The Cine-Files: Nobuhiko Obayashi’s 1977 horror film ‘House’

Courtesy of Karen Mogami ’24

Some may think that Halloween is officially over; the pumpkins have disappeared and the costumes have returned to the backs of our closets. However, “spooky season” lives on in the hearts of the brave. For the inaugural post in my movie series, I’ve decided to recommend a favorite horror-comedy of mine: Nobuhiko Obayashi’s 1977 film “House.”

How does one explain the sheer visceral and wild nature of  “House” without spoiling the plot? I will do my best. A teenager named Gorgeous decides to invite her six friends (all of whom have names that describe their personalities; for example, Prof studies profusely and Melody likes to play the piano) to her aunt’s house in the countryside for the summer. The house proceeds to devour them one by one in bizarre and supernatural ways. Bright blood and Blanche the Cat’s twinkling eyes epitomize the colorful, flashy aesthetic of the film. Reds, blues and greens dominate each frame.

 In many ways, “House” is a horror movie for kids—it’s not that scary for the casual viewer. In fact, the different ways the girls die draw from the juvenile fears of Obayashi’s seven-year-old daughter. “I always discuss important matters with children,” Obayashi said in the 2010 retrospective documentary “Constructing a House.” “Adults can only think about things they understand, so everything stays on that boring human level.” While many modern adult horror movies rely on cheap jump scares and one-note monsters, “House” finds its horror in a childlike absurdism, with lots of chaos and peculiar imagery. Things that are normally benign, such as pianos and fluffy white cats, become sinister mutants in the house. The film’s energetic rock soundtrack, penned by Godiego, maintains tension and vitality throughout. The “House Main Theme” primarily lingers in the background, like a haunting memory. 

Obayashi was born and raised in Hiroshima, Japan, and lost several of his childhood friends in the World War II bombing of the city. In a silent black-and-white portion, the movie reveals that Gorgeous’ aunt’s fiancé tragically died in World War II. However, the seven girls treat the matter facetiously. When footage of the Hiroshima bombing plays during the scene, they comment on the fact that the explosion looks like cotton candy. It is easy to sympathize with Gorgeous’ aunt and her resentment of the girls, especially after they continuously ridicule one of their own, Fantasy, for her appropriate hysteria over the house’s creepiness. Like, c’mon Prof, you’re supposed to be the smart one!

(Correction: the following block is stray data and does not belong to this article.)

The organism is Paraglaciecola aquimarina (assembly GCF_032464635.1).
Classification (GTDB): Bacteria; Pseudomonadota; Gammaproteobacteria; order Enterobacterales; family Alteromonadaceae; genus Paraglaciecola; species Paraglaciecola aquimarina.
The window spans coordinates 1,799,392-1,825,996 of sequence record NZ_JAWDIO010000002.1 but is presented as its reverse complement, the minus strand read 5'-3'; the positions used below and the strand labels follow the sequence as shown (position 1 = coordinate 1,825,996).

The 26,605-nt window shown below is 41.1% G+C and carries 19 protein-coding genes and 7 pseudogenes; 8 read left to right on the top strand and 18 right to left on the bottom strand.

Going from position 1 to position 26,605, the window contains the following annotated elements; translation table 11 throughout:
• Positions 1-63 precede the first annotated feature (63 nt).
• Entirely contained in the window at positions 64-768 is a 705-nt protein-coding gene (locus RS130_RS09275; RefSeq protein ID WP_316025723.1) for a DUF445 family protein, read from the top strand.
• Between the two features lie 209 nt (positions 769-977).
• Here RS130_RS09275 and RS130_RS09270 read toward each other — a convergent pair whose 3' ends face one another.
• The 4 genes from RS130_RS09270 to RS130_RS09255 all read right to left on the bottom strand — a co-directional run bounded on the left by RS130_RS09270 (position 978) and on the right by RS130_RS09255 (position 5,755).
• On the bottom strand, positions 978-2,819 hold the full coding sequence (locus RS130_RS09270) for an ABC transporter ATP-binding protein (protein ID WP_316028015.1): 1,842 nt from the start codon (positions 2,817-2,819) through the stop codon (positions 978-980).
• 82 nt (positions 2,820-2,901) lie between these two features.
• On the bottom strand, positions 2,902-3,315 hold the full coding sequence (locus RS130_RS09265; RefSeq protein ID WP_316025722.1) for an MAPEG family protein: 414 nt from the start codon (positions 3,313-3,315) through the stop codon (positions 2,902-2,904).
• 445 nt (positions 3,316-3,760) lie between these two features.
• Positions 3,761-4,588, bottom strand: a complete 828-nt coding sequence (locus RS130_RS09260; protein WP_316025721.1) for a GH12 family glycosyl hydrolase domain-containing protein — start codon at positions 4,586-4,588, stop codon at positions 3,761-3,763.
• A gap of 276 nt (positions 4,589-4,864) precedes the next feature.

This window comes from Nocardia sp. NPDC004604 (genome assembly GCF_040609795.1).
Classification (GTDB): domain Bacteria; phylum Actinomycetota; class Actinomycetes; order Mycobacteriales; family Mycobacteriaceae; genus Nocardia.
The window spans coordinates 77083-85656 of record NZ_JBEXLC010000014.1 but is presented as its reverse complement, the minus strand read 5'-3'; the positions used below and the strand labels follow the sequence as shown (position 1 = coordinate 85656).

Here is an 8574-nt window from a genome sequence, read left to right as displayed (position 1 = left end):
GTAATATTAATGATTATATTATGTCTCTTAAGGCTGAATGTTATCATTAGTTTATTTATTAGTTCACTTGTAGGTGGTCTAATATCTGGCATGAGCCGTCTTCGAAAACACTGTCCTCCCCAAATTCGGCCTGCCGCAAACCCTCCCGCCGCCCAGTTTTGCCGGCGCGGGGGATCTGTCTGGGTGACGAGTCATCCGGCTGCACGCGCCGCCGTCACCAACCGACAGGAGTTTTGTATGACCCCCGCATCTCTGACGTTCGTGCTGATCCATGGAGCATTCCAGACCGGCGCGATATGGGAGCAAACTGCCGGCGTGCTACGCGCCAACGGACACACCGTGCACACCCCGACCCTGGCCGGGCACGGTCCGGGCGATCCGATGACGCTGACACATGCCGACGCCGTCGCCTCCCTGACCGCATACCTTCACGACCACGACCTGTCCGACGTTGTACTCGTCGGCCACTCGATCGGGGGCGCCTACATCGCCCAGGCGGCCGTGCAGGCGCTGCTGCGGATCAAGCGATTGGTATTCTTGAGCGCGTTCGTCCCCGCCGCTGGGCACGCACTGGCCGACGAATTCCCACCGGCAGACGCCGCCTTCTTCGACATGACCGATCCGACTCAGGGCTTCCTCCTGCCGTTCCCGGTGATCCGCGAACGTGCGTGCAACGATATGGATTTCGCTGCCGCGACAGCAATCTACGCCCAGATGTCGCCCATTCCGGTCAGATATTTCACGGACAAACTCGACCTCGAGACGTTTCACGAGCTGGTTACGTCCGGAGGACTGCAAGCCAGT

When “House” first premiered, the popularity of Japanese cinema was in decline due to the advent of television. Obayashi himself relied on directing television commercials for a living, which is how he found the main actresses in the film, all models with little prior acting experience. However, “House” and its production marked a turning point for his career. The film’s previously-stigmatized English title that seemed to pander to Western audiences, experimentation, lack of structure or any kind of storyboard, crude special effects and strange editing techniques not only exude creativity and originality, but also an intimate and homemade quality (think “The Mighty Boosh” or “Eraserhead”). And if that doesn’t convince you to watch the film, a frantic man shouts “bananas” several times before turning into a pile of bananas. Enough said.


Rating: 8/10

Perfect for: First dates, movie night with your new friends to gauge which ones are boring (“bro, WTF is this”) and which ones are sexy (“wow I’m in love with Kung Fu”), watching on public transportation so people don’t sit next to you

Where to watch: Amazon Prime ($3), HBO Max, the Criterion Collection


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